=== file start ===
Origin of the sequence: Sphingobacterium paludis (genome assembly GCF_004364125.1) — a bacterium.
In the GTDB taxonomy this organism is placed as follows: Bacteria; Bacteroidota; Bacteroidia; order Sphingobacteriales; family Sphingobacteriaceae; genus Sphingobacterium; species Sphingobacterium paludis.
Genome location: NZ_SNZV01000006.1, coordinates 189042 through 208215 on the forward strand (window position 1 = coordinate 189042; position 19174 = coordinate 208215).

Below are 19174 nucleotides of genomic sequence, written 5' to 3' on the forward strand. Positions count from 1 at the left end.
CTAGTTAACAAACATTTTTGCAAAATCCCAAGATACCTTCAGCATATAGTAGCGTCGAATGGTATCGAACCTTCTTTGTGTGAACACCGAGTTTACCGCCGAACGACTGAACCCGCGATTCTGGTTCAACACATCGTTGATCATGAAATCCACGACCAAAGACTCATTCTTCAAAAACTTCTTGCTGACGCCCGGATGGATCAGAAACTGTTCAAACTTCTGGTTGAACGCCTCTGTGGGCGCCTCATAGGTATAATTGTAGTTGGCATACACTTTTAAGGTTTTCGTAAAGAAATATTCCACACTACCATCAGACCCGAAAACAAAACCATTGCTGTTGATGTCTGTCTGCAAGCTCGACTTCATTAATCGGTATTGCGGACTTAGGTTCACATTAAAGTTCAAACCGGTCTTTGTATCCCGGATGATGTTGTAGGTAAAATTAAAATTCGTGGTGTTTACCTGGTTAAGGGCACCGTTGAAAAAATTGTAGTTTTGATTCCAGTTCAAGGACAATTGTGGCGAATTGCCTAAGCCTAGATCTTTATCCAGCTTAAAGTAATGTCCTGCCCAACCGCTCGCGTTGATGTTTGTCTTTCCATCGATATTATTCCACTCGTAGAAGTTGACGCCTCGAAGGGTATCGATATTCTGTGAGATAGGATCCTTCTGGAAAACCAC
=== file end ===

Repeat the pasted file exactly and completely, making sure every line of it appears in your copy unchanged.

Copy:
Origin of the sequence: Sphingobacterium paludis (genome assembly GCF_004364125.1) — a bacterium.
In the GTDB taxonomy this organism is placed as follows: Bacteria; Bacteroidota; Bacteroidia; order Sphingobacteriales; family Sphingobacteriaceae; genus Sphingobacterium; species Sphingobacterium paludis.
Genome location: NZ_SNZV01000006.1, coordinates 189042 through 208215 on the forward strand (window position 1 = coordinate 189042; position 19174 = coordinate 208215).

Below are 19174 nucleotides of genomic sequence, written 5' to 3' on the forward strand. Positions count from 1 at the left end.
CTAGTTAACAAACATTTTTGCAAAATCCCAAGATACCTTCAGCATATAGTAGCGTCGAATGGTATCGAACCTTCTTTGTGTGAACACCGAGTTTACCGCCGAACGACTGAACCCGCGATTCTGGTTCAACACATCGTTGATCATGAAATCCACGACCAAAGACTCATTCTTCAAAAACTTCTTGCTGACGCCCGGATGGATCAGAAACTGTTCAAACTTCTGGTTGAACGCCTCTGTGGGCGCCTCATAGGTATAATTGTAGTTGGCATACACTTTTAAGGTTTTCGTAAAGAAATATTCCACACTACCATCAGACCCGAAAACAAAACCATTGCTGTTGATGTCTGTCTGCAAGCTCGACTTCATTAATCGGTATTGCGGACTTAGGTTCACATTAAAGTTCAAACCGGTCTTTGTATCCCGGATGATGTTGTAGGTAAAATTAAAATTCGTGGTGTTTACCTGGTTAAGGGCACCGTTGAAAAAATTGTAGTTTTGATTCCAGTTCAAGGACAATTGTGGCGAATTGCCTAAGCCTAGATCTTTATCCAGCTTAAAGTAATGTCCTGCCCAACCGCTCGCGTTGATGTTTGTCTTTCCATCGATATTATTCCACTCGTAGAAGTTGACGCCTCGAAGGGTATCGATATTCTGTGAGATAGGATCCTTCTGGAAAACCAC